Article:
An Economic Evaluation of the FutureDairy Complementary Forage Rotation System – Using Whole Farm Budgeting

Alford, A.R., Garcia, S.C., Farina, S. and Fulkerson, W.J. (2009), An Economic Evaluation of the FutureDairy Complementary Forage Rotation System - Using Whole Farm Budgeting, Economic Research Report No. 45, Industry & Investment NSW, Armidale, August.

Executive Summary

Australian dairy farmers manage their businesses in the context of a deregulated market that is exposed to competition and the protectionist vagaries functioning within the international dairy trade, which has historically resulted in declining terms of trade. Further, increased competition for land in many of Australia’s traditional dairying regions from both alternate agricultural and non-agricultural activities has increased the effective cost of operating dairy businesses. Dairy farmers respond by increasing farm productivity. Intensity of Australian dairy farming has seen increased stocking rates and production per cow. This has been achieved by increasing the quantity of purchased feed, particularly concentrates, and increased production of home-grown feed from pastures and forage crops. At the same time, the increasing cost of dairy land, projections of increased grain costs, and limited availability and increasing cost of irrigation, highlight the potential benefits of technologies aimed at increasing the production of home-grown feed. The complementary forage rotation (CFR) component of the Future Dairy project aims to achieve high levels of home-grown forage to complement high performance dairy pastures.

A preliminary economic analysis of the potential impact of CFR in the East Gippsland area of Victoria has been completed, with major inputs by Dan Armstrong (DPI Vic). The study looked at two case studies, the ”average” pasture-based dairy farm, in which the farmer may ask the question, what role, if any, could a CFR play in his/her farming system?; and the ”fodder reliant” dairy farm, in which the farmer may ask, how does growing more forage through a CFR compare to buying more land/water, or buying supplements or just doing what I currently do,better?

The analysis concluded that a CFR had the potential to increase profit in both cases, but, as expected with strong dependence on forage yields and the proportion of the farm area devoted to CFR. Also as expected, implementation of CFR was more risky on the relatively small farm (55 ha), than on the fodder reliant farm (>270 ha).

The implicit message highlighted in this analysis is that CFR can be a realistic option only after the potential of pasture utilisation has been fully exploited. Therefore, a step-wise analysis of the cost of feed production, risk, impact of infrastructure costs, and whole farm implementation is warranted, and this analysis is reported here.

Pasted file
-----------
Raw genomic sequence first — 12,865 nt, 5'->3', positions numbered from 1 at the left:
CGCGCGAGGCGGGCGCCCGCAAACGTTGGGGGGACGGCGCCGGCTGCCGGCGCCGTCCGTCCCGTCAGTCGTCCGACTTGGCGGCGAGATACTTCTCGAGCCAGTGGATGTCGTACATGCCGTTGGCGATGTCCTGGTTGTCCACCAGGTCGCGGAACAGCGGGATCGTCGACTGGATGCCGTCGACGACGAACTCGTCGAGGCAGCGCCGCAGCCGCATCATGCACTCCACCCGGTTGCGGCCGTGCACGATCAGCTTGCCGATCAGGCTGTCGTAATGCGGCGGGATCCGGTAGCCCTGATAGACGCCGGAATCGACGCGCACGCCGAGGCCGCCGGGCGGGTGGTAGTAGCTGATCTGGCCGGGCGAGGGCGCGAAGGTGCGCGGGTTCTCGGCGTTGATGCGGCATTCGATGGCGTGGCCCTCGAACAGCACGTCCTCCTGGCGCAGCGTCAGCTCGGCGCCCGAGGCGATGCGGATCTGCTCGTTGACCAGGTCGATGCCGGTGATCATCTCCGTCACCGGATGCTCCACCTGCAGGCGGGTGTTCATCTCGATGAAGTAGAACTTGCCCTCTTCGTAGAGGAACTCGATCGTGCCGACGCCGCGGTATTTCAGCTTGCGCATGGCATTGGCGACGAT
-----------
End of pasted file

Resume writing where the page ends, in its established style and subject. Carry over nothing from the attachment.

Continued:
In this study, the economic evaluation of the CFR technology is extended from that presented in the companion report (Alford, Garcia, Farina and Fulkerson, 2009a), which evaluated the technology using variable cost budgets and cost budgets and risk based upon the data from paddock-scale trials at Elizabeth Macarthur Agricultural Institute (EMAI). Biophysical modelling combined with preliminary results from farm trials conducted at the University of Sydney’s Corstorphine Dairy were used to apply steady state whole farm budgets to compare alternate or progressive scenarios that might be considered by farmers looking at the potential to increase farm productivity through their feeding system.

The economic whole farm evaluation was structured to address the following question:

Would an integrated combination of CFR and high production pasture (referred to as complementary forage system or CFS) be a potentially profitable alternative to other options such as growing and utilising more pasture or purchasing more feed?

This question was addressed by a combination of physical and economic whole-farm modelling. Results clearly show that a CFS system has the potential to be profitable under the conditions and assumptions detailed in the modelling exercise. In this study, a base scenario describes a relatively well managed dairy farm in NSW. The farm, with 140 ha of milking area, is stocked at 2.4 total cows/ha, utilises about 12 t DM/ha/year under irrigation and produces more than 16,000 L/ha/year from 6,900 L/cow, and achieves 0.9 % return on assets. A pasture and supplement (concentrates) production system implemented on the base farm achieved 6 per cent return on assets (3.7 cows/ha, 9,000L/cow and 2.3 t DM/cow/lactation concentrates), while the CFS system achieved a return on total assets of 8 to 12 per cent, based upon actual or targeted (best case) forage yield results, respectively. The CFS-based farm business became relatively more profitable when scenarios with increased cost of fertiliser, water and especially grain were examined. However, these results looked at a steady state situation after the implementation of the systems on farm, and so do not look at implementation costs associated with adopting the technology on farm, which will be particularly dependent upon the current financial circumstances of individual farm businesses.